From Turkey Guts to Oil

It's going to change the way we build citiesSo, what are our collective thoughts on this? I received an email via inCircle (the email distribution parameters look pretty promiscuous and I can guess this is a repeat for some of you) from a ’98 grad who works at the company in question (see the extended entry for the full text of the email).

$15 a barrel on the first deployment with the production cost dropping to $10 in three to five years? Sam, do you call BS?

From a business perspective, it seems like they have some momentum – government support, investor support, protection of their intellectual assets, and a well-stocked pipeline.

As a total aside, maybe I’ll cancel that lunch order for a turkey sandwich ….

Good afternoon, fellow Cardinal,

Howdy, my name is Shannon Jones (C/o ’98 – B.S. ChemE) and I wanted to share some information with the group assembled here about the work my company, Changing World Technologies (CWT), is doing. We’re a relatively small group of engineers, forward-thinkers, former government big-wigs, and investors, headquartered on Long Island, New York, who think that we have come up with “the
solution for energy independence”.

We’re currently featured in the May 2003 issue of Discover Magazine (full article at http://www.discover.com/may_03/featoil.html) and are creating a buzz in the scientific and political community. From the tagline of this email, you can see how some people may be skeptical. Using our proprietary technology, thermal depolymerization (TDP), we can convert near about any carbon-rich waste stream (old tires, municipal sewage, plastics, dead turkey parts, agricultural
wastes, medical wastes, biological agents and pathogens like anthrax and mad cow disease, and simple things like paper) into valuable resources, namely, high-grade oil, fuel gas, minerals, fatty acids, and fine carbon particles like the kind you’d find in your HP printer.

Until now, the only thing waste processors could do with these streams was to incinerate them (oops, there goes the ozone layer!), landfill them (well, I don’t care about ground or tap water because I buy only bottled water anyway), or recycle the waste back into animal feed (here’s your ham sandwich, Miss Piggy).

Our first plant (a joint venture with ConAgra Foods for processing turkey feathers, bones, blood, fats, guts, etc.) will come online in Carthage, Missouri this spring with ten more plants ‘in the pipeline’ for the next few years. After it turns the turkey waste into oil – as well as diesel fuel, fatty acids for use in cosmetics, fertilizer and carbon black – the only thing left over will be clean water. The plant mimics how oil is produced naturally by heat and pressure over eons underneath the Earth’s surface. The difference is the Carthage plant (and the others to follow) will do the same thing in hours by moving a slurry of wastes and water through a series of tanks that use a variety of heat and pressure combinations to break the organics down.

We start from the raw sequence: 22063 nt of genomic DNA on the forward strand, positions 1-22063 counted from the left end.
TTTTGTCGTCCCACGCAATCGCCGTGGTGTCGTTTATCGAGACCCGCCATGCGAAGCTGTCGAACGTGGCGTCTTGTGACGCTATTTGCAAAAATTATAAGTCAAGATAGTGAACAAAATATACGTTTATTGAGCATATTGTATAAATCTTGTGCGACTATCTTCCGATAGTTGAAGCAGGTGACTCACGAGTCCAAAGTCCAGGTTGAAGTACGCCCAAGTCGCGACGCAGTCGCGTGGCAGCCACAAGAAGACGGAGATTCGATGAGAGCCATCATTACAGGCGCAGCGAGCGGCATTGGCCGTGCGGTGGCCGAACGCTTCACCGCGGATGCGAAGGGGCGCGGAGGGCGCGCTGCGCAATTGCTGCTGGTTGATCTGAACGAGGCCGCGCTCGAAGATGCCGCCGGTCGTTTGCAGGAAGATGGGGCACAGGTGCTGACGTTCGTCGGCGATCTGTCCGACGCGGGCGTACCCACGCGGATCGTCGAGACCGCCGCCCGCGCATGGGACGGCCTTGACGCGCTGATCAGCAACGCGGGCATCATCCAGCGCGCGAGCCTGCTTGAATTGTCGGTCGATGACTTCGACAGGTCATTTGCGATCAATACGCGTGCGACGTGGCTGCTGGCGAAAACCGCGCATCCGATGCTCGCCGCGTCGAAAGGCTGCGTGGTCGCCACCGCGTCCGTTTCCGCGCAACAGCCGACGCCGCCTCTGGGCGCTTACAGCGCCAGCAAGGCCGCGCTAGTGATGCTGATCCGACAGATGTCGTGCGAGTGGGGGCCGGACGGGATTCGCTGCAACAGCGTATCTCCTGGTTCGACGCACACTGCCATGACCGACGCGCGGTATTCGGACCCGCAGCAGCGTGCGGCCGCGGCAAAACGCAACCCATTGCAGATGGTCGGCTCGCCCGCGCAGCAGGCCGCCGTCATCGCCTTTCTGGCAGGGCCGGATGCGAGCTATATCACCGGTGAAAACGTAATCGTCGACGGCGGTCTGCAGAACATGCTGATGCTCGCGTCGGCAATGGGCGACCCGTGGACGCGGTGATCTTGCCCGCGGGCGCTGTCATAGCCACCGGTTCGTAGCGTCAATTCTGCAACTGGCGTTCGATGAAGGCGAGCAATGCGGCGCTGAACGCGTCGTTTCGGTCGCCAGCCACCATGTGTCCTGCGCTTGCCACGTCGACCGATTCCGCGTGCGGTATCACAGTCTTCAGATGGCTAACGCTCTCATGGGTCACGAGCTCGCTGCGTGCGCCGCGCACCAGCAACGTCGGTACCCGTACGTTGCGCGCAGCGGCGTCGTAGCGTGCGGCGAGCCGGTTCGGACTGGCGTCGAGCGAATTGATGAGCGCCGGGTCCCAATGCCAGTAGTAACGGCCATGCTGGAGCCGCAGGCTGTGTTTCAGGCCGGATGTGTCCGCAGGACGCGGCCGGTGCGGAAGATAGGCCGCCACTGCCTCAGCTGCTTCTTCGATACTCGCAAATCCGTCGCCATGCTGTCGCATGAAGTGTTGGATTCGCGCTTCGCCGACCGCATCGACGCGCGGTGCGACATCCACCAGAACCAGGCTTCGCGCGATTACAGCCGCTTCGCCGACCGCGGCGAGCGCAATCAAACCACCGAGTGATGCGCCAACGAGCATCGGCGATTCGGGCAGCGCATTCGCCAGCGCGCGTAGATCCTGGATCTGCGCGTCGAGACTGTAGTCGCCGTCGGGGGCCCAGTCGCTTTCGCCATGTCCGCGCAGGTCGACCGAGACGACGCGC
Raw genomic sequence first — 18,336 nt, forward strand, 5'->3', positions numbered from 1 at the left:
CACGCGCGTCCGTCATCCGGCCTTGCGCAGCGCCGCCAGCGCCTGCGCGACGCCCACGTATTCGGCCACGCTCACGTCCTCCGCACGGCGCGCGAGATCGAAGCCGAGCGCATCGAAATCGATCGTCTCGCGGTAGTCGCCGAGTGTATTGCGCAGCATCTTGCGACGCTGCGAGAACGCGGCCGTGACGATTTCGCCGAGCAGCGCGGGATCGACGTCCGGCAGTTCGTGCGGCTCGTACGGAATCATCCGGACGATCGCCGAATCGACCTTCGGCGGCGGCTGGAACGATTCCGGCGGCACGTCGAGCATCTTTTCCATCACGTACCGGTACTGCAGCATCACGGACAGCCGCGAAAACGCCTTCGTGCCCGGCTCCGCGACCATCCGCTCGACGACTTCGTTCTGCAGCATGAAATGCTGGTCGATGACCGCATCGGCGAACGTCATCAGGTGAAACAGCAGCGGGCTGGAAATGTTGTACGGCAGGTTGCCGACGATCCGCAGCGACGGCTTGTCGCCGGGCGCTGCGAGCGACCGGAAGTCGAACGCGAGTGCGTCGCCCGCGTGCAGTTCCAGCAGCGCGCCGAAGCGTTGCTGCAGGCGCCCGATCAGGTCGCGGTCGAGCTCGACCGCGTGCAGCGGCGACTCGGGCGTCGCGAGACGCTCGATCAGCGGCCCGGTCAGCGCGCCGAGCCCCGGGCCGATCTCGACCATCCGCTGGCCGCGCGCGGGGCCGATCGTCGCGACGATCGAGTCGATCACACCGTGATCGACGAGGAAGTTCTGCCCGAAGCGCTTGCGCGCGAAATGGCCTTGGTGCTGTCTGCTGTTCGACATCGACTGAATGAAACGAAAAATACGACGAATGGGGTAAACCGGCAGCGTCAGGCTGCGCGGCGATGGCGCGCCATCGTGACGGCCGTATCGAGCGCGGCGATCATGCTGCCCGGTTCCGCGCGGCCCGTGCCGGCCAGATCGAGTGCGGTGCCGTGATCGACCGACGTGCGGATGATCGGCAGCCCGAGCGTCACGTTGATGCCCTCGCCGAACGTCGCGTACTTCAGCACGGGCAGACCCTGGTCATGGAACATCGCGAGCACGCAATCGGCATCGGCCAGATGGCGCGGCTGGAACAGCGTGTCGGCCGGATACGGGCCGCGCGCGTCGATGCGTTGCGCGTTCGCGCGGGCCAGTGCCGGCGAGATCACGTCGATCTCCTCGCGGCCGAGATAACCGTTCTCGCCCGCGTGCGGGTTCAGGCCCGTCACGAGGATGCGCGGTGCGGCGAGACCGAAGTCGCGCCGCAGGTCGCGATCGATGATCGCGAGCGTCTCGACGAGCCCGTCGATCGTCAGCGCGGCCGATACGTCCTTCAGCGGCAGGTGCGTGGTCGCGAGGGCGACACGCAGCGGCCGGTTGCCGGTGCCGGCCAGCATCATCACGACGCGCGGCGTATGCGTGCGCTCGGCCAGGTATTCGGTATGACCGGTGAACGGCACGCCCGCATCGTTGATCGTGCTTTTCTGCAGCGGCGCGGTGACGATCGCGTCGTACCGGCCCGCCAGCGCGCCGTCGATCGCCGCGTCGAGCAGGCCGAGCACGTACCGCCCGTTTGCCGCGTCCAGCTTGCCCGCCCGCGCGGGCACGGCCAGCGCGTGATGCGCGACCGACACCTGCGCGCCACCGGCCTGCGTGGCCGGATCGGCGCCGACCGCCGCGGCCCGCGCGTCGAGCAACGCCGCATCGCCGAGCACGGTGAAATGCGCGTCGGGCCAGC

Real sci-fi stuff here but very practical applications. Globally, but most importantly for here in the United States, an alternate source of energy is needed to curtail the destruction to the planet and the endangerment of lives that comes with our dependence on foreign oil. The added benefits of our vision is that the fuel is renewable because there will always be some type of waste stream to be processed, unlike oil wells to be drilled; we have the opportunity to rid the environment of large piles of waste in landfills; and we can slow down global warming by keeping whatever carbon material is left in the ground there instead of accumulating it in our atmosphere.

I could talk days and days about the great virtues of my company but I am extremely biased. Also by this email, I, in no shape or form, expect you all to bow down at my company’s feet and think we’re the greatest thing since sliced bread. I’m just a young, excited chemical engineer that loves his job. Please look around and find out about us on your own. My friends are absolutely sick of me talking about this thing anyway!

Now, CWT is well-funded so I’m not asking for any of you to send money ASAP, we are NOT publically-traded, nor are we hiring right now (the three main questions we get asked daily) but anything is possible in the future. If you’re interested, please review our website at www.changingworldtech.com, pick up the Discover article, or perform a few online searches for “thermal depolymerization” or “changing world technologies” and see what we’re about. Also if you have any questions or comments, send them through the email address on the company webpage because I am just an engineer and have no say-so on how to invest, how to get hired, or how to teach our patented technology to your fourth grade class. I really can’t answer any particular questions anyway due to confidentiality agreements but I’m excited and I know you all will be as well
once you see what we are capable of.

Regards,
Shannon Jones
“Just another man trying to share the wealth through knowledge transfer”